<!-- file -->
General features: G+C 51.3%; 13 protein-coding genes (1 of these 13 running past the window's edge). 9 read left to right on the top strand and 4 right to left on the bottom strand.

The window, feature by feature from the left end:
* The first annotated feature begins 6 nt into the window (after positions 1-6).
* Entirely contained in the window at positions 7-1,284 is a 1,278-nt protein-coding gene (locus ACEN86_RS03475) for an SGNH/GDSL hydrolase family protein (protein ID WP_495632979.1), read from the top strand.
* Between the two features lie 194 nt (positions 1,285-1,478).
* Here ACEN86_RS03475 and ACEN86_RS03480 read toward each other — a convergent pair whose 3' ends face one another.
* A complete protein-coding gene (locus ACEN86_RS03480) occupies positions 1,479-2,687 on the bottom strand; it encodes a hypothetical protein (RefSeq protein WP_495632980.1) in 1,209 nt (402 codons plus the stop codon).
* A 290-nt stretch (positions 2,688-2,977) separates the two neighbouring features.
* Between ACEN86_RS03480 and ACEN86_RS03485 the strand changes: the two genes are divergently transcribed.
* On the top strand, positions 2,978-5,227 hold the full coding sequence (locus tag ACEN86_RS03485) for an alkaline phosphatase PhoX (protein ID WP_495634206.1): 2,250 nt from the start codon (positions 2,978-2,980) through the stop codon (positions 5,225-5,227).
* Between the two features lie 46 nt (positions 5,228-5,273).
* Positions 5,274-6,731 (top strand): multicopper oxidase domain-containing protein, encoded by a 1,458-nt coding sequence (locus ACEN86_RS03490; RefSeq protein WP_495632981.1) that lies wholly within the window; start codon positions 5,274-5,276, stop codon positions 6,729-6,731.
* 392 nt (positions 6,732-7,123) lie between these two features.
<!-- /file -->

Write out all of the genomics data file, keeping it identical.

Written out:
General features: G+C 51.3%; 13 protein-coding genes (1 of these 13 running past the window's edge). 9 read left to right on the top strand and 4 right to left on the bottom strand.

The window, feature by feature from the left end:
* The first annotated feature begins 6 nt into the window (after positions 1-6).
* Entirely contained in the window at positions 7-1,284 is a 1,278-nt protein-coding gene (locus ACEN86_RS03475) for an SGNH/GDSL hydrolase family protein (protein ID WP_495632979.1), read from the top strand.
* Between the two features lie 194 nt (positions 1,285-1,478).
* Here ACEN86_RS03475 and ACEN86_RS03480 read toward each other — a convergent pair whose 3' ends face one another.
* A complete protein-coding gene (locus ACEN86_RS03480) occupies positions 1,479-2,687 on the bottom strand; it encodes a hypothetical protein (RefSeq protein WP_495632980.1) in 1,209 nt (402 codons plus the stop codon).
* A 290-nt stretch (positions 2,688-2,977) separates the two neighbouring features.
* Between ACEN86_RS03480 and ACEN86_RS03485 the strand changes: the two genes are divergently transcribed.
* On the top strand, positions 2,978-5,227 hold the full coding sequence (locus tag ACEN86_RS03485) for an alkaline phosphatase PhoX (protein ID WP_495634206.1): 2,250 nt from the start codon (positions 2,978-2,980) through the stop codon (positions 5,225-5,227).
* Between the two features lie 46 nt (positions 5,228-5,273).
* Positions 5,274-6,731 (top strand): multicopper oxidase domain-containing protein, encoded by a 1,458-nt coding sequence (locus ACEN86_RS03490; RefSeq protein WP_495632981.1) that lies wholly within the window; start codon positions 5,274-5,276, stop codon positions 6,729-6,731.
* 392 nt (positions 6,732-7,123) lie between these two features.